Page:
# Question about Uniform Spaec with a nested space

This question is from the book "General Topology" written by John Kelly and it is Exercise D in Chapter 6, Page 204.

For definition of uniform space and the topological generated by the uniform, please refer to this wiki link

Used fact: (Metrirization Theorem, Thm 6.13) A uniform space is pseudo-metrizable iff its uniformity has a countable base

($$X, U$$) is a uniform space and $$\tau_{U}$$, the topology generated by the uniform is Hausdorff. Suppose $$\beta$$ is a base for $$U$$ and can be linearly ordered by inclusion. There are two conditions:

a. ($$X, U$$) is pseudo-metrizable.

b. Intersection of any countable family of open sets in ($$X, \tau_{U}$$) is open.

Show that either a) or b) holds for the uniform space ($$X, U$$).

The direction "$$a) \implies (\neg b)$$" is easy because a uniform space is Hausdorff (given the uniform topology) iff it is $$T_1$$. Assuming $$a)$$ is true, let {$$V_k$$|$$k \in \omega$$} be the base of uniform $$\beta$$ and then $$\cap_{k \in \omega}V_k[x]$$ = {$$x$$}, which is close. I have difficulty proving the other direction, especially in understanding how to use the linear ordering of $$\beta$$.

P.S.: Here is a possibly dumb question: In this question, under what circumstances can I turn $$\beta$$ into a chain?

• $\beta$ is a chain already. That is the asumption. Commented Sep 11, 2019 at 16:43
• As to your argument for $(a) \implies (\lnot b)$: this is invalid, as a closed set can be open too, so this is no counterargument. $X$ could be the discrete uniformity and then (a) and (b) both hold. Commented Sep 11, 2019 at 16:55
• You are right. I missed this part. Commented Sep 14, 2019 at 5:16

In the version of Kelley I have this is exercise D on p. 204 and is stated as

Let $$(X,\mathscr{U})$$ be a Hausdorff uniform space and suppose that a base $$\mathscr{B}$$ for $$\mathscr{U}$$ is linearly ordered by inclusion. The either $$(X,\mathscr{U})$$ is metrizable or the intersection of every countable family of open subsets of $$X$$ is open.

The proof is due to a simple observation:

Suppose $$(L, \le)$$ is a linear order. Then one of the two following statements must hold (where $$[L]^\omega$$ is the set of all countable subsets of $$L$$):

$$\exists A \in [L]^\omega: \forall x \in X :\exists a \in A: a \le x\tag{1}$$

$$\forall A \in [L]^\omega: \exists x \in X: \forall a \in A: x < a \tag{2}$$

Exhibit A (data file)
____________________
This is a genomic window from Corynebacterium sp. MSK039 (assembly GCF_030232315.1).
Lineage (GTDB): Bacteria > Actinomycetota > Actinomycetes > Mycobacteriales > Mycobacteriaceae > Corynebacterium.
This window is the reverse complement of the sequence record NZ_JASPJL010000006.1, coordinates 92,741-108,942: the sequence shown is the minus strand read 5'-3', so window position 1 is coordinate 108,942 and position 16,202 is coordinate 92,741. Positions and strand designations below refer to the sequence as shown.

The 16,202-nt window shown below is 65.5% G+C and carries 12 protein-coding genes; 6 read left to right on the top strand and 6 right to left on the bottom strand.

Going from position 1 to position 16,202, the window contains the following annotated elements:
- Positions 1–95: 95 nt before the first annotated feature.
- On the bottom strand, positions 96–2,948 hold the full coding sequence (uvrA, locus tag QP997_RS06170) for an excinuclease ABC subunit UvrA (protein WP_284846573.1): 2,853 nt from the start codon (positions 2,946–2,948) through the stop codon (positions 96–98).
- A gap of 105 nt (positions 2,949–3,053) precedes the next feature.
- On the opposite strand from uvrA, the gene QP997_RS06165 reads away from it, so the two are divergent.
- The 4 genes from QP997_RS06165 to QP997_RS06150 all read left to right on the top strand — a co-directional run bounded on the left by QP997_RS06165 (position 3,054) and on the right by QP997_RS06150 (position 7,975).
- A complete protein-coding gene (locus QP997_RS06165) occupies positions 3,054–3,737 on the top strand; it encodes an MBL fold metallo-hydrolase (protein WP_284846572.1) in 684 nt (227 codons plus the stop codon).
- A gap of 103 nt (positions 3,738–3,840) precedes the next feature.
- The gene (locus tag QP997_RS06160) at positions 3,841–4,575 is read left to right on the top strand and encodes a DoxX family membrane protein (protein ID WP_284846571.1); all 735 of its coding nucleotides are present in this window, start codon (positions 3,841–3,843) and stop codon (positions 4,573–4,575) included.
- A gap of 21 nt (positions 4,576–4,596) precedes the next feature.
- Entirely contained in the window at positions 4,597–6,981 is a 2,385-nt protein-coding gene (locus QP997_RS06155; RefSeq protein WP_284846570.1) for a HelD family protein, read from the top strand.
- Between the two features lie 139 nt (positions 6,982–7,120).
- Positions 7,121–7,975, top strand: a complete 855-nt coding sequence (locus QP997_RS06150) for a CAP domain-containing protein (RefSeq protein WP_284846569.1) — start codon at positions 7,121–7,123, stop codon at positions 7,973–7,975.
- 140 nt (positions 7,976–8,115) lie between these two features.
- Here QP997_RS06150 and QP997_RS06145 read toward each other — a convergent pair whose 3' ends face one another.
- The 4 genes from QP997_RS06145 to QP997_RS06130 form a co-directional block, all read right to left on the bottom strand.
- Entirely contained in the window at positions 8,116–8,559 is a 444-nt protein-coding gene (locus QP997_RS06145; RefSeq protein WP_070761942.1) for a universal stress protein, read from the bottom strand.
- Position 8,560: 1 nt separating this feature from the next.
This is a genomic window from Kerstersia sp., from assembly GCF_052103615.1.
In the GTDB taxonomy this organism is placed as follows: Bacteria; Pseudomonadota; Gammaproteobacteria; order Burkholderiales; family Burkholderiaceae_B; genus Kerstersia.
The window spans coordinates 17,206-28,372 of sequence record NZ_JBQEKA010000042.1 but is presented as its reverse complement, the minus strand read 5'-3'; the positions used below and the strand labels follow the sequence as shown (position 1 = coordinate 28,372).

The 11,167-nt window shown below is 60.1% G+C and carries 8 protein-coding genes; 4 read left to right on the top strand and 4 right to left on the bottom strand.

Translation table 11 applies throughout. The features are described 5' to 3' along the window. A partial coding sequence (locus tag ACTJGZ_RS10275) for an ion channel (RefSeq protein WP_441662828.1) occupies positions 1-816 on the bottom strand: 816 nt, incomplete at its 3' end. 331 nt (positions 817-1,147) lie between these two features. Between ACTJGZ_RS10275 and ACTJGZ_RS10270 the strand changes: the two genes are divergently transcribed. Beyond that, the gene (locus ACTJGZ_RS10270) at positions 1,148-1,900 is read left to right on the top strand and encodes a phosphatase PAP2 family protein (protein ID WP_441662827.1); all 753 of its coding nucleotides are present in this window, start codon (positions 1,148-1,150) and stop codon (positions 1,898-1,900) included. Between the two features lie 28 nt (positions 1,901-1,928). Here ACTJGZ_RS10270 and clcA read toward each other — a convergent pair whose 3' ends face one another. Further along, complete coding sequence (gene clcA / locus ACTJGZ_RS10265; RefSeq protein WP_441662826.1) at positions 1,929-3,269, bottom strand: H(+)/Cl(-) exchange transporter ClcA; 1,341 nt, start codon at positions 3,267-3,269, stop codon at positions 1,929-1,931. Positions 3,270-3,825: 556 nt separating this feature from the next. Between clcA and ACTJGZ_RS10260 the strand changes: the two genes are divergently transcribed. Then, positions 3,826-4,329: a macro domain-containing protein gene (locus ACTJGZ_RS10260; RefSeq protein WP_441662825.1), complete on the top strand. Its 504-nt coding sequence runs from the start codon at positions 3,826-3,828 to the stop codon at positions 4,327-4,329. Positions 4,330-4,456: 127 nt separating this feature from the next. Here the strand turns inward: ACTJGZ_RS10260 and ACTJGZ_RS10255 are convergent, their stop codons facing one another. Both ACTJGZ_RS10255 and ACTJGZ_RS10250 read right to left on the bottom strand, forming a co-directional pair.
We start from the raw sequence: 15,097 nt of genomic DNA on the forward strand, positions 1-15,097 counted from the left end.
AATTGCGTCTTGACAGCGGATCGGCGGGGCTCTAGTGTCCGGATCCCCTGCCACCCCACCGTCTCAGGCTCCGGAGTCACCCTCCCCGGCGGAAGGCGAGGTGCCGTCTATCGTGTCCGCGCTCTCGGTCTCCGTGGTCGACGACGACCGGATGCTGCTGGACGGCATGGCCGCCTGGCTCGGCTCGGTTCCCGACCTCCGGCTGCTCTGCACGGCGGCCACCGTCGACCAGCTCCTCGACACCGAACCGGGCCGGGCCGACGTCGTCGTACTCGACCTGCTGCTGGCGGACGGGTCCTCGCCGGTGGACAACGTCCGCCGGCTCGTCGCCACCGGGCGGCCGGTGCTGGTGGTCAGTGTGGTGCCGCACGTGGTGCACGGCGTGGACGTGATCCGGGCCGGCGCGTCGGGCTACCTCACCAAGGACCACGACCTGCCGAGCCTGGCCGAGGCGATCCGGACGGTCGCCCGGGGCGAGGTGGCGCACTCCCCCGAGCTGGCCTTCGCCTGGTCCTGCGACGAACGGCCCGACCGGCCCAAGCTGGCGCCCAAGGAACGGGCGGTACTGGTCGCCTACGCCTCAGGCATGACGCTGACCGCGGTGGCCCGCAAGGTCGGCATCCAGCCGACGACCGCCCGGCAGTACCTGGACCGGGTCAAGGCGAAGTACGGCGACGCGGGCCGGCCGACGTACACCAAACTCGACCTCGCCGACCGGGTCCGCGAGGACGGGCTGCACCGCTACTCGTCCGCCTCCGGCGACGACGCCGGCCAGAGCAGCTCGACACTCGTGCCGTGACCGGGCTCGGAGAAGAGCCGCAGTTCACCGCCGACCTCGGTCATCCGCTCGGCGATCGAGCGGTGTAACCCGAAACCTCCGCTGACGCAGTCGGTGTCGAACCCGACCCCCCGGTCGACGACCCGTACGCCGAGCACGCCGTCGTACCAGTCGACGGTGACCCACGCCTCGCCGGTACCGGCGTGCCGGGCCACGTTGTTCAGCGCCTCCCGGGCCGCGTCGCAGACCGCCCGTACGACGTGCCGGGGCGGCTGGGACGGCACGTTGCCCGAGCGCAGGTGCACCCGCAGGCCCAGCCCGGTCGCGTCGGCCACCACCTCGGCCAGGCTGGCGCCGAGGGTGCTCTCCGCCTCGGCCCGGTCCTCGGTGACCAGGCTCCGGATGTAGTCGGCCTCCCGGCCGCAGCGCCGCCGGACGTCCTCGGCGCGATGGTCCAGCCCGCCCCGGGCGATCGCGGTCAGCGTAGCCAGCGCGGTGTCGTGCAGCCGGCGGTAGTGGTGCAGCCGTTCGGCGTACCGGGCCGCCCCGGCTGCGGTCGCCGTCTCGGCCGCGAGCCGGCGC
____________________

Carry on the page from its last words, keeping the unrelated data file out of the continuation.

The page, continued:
These are clearly logical negations of each other so it's a simple case of $$\phi \lor \lnot \phi$$ having to hold for any $$\phi$$ (tertium non datur). $$(1)$$ says that $$L$$ has a countable downwards-cofinal subset, and $$(2)$$ that every countable subset has a lower bound in $$L$$.

We apply this to the linearly ordered set $$(\mathscr{B}, \subseteq)$$ and $$(1)$$ tells us that $$(X,\mathscr{U})$$ has a countable base (in the uniformity sense) and so $$(X,\mathscr{U})$$ is metrisable (it's already Hausdorff), and $$(2)$$ implies the fact about countable intersections of open subsets, as is easily seen.

• Thank you for your help, Henno. I have a few questions about your explanation. You mentioned $2$) implies that every countable subset has a lower bound in $L$. In this question, I believe $X$ will be replaced with $\mathscr{U}$ and could you explain how do you know that lower bound $x$ is in $L$? Commented Sep 14, 2019 at 5:35
• Here is a possibly dumb question again .... In your explanation, the order defined within $L$ is from the order defined within $X$. Even when $\le_{L}$ is different from $\le_{X}$, negations between $1$) and $2$) always exists. In this case do we really use the condition "$(L, \le) is linearly ordered$" or is this why you conclude the lower bound is in $L$? Commented Sep 14, 2019 at 5:42
• @SanaeKochiya The order $L$ is replaced by $\mathscr{B}$ which is linearly ordered by inclusion. There is no further requirement; the argument works in any linealry ordered set. (No order on $X$ is assumed or needed) Commented Sep 16, 2019 at 21:58
• Got it. Now it is more clear. Commented Sep 18, 2019 at 2:54